Running a successful ecommerce business on Amazon is no easy thing. It requires continuous grinding, ensuring that all of your clients are pleased, and hoping to get some solid reviews in return. That’s the long road to ascending on Amazon’s platform- the blueprint to success. It is something that worked for third-party sellers for many years, as well as for Amazon.
However, there is a shortcut that threatens to disrupt how Amazon ranks third-party merchandisers, which is a crucial success factor.
According to Which?, a consumer-rights group, specialized websites are selling fake reviews and even guarantee merchandisers that their products can get Amazon’s Choice Status in just two weeks. Research also revealed that there are groups that offer the social media contacts of Amazon reviewers.
The Choice Status is important for sellers, as it helps separate its products from other options when users are searching on the website.
To deepen its investigation, the researchers at Which? posed as fake Amazon merchandisers and registered with some of the websites that sell fake reviews. One of the online businesses that they registered with was named AMZTigers. They offered access to their network of 62,000 so-called “active product testers.” They provided individual reviews for $15 or a package consisting of 1,000 reviews for $10,950. Another of their offers included review votes.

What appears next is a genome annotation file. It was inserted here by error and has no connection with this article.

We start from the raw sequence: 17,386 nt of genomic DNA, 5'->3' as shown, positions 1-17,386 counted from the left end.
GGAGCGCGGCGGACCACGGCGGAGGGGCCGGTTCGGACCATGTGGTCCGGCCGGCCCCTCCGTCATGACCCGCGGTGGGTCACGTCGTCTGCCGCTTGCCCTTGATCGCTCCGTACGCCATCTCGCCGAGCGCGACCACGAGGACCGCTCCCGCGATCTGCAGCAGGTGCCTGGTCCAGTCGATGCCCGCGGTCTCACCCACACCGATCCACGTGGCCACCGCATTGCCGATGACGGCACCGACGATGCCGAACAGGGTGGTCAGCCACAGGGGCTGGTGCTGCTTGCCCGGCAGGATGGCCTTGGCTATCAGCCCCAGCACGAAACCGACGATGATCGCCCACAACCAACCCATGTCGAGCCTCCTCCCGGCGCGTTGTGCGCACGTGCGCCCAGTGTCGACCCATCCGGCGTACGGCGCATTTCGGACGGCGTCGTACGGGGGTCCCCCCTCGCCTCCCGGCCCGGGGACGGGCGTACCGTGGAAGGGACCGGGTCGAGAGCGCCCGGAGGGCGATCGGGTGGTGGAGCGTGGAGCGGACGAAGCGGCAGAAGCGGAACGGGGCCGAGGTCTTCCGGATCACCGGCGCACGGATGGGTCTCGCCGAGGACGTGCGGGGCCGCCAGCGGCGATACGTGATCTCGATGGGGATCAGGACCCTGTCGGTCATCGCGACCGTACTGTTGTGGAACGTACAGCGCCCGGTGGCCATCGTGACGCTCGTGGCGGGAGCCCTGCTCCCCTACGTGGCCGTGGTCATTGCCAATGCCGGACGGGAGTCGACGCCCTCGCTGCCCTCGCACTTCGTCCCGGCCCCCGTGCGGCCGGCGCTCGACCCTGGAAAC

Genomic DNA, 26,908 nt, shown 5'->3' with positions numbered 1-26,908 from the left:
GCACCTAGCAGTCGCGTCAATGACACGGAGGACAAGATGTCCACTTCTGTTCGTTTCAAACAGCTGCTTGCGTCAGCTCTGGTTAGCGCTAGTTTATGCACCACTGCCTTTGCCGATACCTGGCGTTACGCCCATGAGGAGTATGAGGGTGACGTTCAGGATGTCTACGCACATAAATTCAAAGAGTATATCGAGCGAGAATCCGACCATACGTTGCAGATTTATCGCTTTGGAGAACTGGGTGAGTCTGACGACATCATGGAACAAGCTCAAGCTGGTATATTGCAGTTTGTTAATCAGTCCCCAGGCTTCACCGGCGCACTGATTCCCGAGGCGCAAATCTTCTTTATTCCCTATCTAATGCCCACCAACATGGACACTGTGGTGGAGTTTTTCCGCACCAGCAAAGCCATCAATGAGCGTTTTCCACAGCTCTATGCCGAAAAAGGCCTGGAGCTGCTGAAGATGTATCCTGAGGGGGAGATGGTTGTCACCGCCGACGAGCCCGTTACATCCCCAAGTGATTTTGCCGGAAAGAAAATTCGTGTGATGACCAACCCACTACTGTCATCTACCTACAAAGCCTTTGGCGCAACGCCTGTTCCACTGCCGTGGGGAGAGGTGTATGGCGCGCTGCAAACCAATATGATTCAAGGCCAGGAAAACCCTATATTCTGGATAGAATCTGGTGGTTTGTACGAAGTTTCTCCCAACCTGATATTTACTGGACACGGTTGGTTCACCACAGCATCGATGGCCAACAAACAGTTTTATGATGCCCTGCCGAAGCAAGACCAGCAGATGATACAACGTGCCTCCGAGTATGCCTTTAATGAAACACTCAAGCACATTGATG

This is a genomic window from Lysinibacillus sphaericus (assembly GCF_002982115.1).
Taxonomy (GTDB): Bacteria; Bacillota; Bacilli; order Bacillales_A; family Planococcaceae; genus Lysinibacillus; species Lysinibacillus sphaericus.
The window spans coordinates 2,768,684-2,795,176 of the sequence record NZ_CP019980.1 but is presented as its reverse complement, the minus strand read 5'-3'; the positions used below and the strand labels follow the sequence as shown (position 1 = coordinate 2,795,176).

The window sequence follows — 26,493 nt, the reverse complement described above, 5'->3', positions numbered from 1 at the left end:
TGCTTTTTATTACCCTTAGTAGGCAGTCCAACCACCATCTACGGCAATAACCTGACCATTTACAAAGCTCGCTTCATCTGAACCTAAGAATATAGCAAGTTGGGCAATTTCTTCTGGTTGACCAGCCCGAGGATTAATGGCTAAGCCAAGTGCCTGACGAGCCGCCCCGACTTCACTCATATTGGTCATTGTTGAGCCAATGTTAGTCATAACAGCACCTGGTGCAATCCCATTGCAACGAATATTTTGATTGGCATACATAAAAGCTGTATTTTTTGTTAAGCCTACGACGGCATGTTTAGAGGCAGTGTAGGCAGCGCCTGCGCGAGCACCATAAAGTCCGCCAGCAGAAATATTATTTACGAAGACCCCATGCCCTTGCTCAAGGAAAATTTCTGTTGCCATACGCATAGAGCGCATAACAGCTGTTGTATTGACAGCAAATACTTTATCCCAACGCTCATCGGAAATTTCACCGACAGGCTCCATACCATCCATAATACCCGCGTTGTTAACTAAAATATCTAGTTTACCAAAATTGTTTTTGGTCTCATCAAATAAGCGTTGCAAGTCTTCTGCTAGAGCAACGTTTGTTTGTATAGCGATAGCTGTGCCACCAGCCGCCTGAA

Their biggest promise was that they could help any merchandiser get an Amazon’s Choice endorsement in less than two weeks. They were sure that their positive reviews and review votes could beat Amazon’s algorithm with ease.
All that is strictly forbidden by Amazon and against its guidelines. A study conducted by the University of Southern California found that fake reviews can increase a product’s rating and temporarily increase sales.
Upon the completion of their report, Which? researchers also reached out to Amazon for a comment on the matter.
Amazon acknowledged what was going on and said that it prohibits the abuse of its features by reviews and sellers alike. The company noted that it analyzed over 10 million reviews every week, and took action against anyone that violates policies. The actions they take against those that abuse the policies includes suspending, banning, and taking legal actions.
However, the researchers at Which? believe that both authorities and Amazon are not doing enough to deal with this type of fraudulent behavior. They called for more resolute action from all parties to stop the spread of fake reviews and protect honest businesses.